Use this URL to cite or link to this record in EThOS: http://ethos.bl.uk/OrderDetails.do?uin=uk.bl.ethos.486701
Title: Investigating the dehydration characteristics of materials using laboratory-based and molecular modelling techniques
Author: Williams, Helen
Awarding Body: Heriot-Watt University
Current Institution: Heriot-Watt University
Date of Award: 2007
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Abstract:
The dehydration behaviour of several crystalline materials has been investigated, by means of lab-based studies, using X-ray diffraction and Differential Scanning . Calorimetry, and molecular modelling techniques. A review of several groups of materials, namely sugars, amino acids, and pharmaceutically important materials was undertaken. This showed how difficult it is to make predictions about dehydration behaviour based solely on examination of the structure of hydrated forms. Few patterns could be seen, other than the size of the molecules is important in determining whether or not a material will form crystalline structures at all levels of hydration. Amino acids are largely affected by the nature of the side chains. The nature of the structure of some of the pharmaceuticals meant that the pattern of dehydration, and the means by which the water molecules left the structure was easy to predict. The dehydration characteristics of a-lactose monohydrate, citric acid monohydrate, and calcium sulphate dihydrate have been studied using experimental methods and molecular simulation methods. The kinetics of dehydration of a-lactose monohydrate and citrjc acid monohydrate have also been studied, using a cell 'designed for this study which enabled the progress of the phase change to be followed using X-ray diffraction. The morphologies of these materials were also investigated, and the surfaces of the hydrated forms studied in order'to establish whether or not there may be a preferential route by which water leaves the structure. For a-lactose monohydrate, a further study was undertaken to try to establish the cause of the tomahawk morphology seen when it is grown from solution. Whilst the results presented are not clear-cut, they do indicate that both polar effects and the presence of lactose in the crystailising solution both have an influence on the shape of the crystal.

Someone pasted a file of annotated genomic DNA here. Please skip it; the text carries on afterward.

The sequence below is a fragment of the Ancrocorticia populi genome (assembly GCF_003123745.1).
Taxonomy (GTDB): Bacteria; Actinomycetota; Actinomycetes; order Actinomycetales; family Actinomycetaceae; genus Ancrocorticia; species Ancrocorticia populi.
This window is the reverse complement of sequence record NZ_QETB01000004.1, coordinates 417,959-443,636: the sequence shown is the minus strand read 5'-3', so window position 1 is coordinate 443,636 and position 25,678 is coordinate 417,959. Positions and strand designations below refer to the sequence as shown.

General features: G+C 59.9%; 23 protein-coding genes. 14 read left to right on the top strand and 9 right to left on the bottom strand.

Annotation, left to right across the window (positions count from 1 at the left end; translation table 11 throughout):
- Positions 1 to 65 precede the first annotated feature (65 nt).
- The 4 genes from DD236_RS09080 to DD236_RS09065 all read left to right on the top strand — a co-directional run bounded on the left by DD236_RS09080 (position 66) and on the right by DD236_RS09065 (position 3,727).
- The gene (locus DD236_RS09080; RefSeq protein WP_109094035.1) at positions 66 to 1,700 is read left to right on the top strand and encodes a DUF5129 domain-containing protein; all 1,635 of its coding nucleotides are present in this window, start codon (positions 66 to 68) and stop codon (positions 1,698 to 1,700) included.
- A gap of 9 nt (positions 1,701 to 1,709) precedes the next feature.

Supervisor: Not available Sponsor: Not available
Qualification Name: Thesis (Ph.D.) Qualification Level: Doctoral
EThOS ID: uk.bl.ethos.486701  DOI: Not available
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